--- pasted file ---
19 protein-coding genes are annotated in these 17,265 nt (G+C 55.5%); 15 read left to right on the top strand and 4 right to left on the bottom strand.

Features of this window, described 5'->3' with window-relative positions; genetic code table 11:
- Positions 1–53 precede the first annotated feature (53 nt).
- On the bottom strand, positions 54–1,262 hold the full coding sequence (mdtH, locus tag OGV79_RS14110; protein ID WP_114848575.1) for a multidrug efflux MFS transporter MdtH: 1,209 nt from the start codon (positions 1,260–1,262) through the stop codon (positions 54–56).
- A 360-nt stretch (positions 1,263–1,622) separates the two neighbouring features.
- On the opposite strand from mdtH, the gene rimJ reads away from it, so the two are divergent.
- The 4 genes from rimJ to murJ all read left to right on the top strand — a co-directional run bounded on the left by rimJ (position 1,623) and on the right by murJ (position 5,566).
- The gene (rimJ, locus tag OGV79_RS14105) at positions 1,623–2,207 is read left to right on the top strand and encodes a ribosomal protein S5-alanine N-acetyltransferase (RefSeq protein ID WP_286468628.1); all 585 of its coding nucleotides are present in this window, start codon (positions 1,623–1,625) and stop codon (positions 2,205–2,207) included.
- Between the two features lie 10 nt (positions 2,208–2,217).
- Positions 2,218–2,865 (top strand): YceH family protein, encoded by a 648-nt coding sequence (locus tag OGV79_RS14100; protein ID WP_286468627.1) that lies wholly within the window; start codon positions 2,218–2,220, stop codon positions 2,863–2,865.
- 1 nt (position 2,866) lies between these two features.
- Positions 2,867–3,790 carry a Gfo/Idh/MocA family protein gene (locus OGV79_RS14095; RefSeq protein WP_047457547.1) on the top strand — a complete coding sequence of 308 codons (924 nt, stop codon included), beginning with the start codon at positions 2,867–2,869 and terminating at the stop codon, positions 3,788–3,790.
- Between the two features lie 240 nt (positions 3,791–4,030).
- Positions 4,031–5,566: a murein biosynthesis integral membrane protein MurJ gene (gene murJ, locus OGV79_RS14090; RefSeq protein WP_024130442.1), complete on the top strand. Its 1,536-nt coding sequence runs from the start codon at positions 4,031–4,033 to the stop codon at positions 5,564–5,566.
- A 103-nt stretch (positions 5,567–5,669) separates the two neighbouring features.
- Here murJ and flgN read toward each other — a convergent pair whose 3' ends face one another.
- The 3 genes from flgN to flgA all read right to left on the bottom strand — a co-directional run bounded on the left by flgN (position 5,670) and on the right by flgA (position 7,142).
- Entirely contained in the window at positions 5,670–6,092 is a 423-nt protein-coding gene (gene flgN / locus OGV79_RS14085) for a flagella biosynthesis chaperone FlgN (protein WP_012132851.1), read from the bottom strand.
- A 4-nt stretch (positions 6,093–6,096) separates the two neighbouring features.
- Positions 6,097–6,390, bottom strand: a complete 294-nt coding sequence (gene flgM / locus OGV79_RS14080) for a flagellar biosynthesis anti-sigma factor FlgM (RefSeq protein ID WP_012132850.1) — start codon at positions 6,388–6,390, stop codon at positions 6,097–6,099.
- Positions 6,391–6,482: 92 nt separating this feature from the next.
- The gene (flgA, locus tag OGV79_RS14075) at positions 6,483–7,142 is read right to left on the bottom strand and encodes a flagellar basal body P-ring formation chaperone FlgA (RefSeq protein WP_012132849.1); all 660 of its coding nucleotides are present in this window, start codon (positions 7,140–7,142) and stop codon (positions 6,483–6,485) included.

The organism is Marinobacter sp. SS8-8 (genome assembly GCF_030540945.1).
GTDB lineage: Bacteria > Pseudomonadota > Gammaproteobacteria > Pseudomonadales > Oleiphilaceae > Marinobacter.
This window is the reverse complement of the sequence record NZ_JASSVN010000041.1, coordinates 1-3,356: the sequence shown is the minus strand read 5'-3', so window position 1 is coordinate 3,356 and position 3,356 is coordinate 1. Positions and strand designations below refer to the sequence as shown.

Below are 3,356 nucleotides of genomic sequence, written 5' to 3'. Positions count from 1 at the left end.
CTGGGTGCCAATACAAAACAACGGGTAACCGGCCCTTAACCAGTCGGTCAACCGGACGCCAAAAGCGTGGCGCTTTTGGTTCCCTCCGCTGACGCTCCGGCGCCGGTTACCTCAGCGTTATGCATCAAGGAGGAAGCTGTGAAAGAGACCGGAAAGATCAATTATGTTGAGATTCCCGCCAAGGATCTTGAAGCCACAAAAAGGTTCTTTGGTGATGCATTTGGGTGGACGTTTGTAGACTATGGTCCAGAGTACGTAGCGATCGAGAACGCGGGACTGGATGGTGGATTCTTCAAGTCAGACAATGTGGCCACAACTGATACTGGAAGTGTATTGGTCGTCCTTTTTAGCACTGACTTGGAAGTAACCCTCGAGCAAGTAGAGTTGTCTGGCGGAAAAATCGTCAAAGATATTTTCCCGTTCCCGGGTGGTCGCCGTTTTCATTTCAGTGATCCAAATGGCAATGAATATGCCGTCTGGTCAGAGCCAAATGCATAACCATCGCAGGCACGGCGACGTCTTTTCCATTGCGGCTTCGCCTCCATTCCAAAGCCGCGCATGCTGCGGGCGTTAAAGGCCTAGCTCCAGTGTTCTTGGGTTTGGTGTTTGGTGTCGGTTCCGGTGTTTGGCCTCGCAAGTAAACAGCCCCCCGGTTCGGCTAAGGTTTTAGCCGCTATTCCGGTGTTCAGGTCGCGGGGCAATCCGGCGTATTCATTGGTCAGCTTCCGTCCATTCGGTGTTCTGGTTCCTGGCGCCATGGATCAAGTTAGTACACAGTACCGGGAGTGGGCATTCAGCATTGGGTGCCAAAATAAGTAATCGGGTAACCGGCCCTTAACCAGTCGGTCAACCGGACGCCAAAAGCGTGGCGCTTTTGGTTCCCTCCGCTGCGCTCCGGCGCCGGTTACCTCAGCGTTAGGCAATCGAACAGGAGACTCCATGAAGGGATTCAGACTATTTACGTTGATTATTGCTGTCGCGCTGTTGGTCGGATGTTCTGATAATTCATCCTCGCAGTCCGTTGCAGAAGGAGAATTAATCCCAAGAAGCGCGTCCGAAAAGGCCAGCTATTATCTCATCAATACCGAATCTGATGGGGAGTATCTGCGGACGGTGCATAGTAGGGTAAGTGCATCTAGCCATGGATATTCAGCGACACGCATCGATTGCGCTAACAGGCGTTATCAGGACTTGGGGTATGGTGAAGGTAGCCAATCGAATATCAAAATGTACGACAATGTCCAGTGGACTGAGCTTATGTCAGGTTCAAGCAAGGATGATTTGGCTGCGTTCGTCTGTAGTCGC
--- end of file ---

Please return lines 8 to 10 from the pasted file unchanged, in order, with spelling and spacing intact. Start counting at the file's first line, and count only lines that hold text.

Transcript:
- The gene (rimJ, locus tag OGV79_RS14105) at positions 1,623–2,207 is read left to right on the top strand and encodes a ribosomal protein S5-alanine N-acetyltransferase (RefSeq protein ID WP_286468628.1); all 585 of its coding nucleotides are present in this window, start codon (positions 1,623–1,625) and stop codon (positions 2,205–2,207) included.
- Between the two features lie 10 nt (positions 2,208–2,217).
- Positions 2,218–2,865 (top strand): YceH family protein, encoded by a 648-nt coding sequence (locus tag OGV79_RS14100; protein ID WP_286468627.1) that lies wholly within the window; start codon positions 2,218–2,220, stop codon positions 2,863–2,865.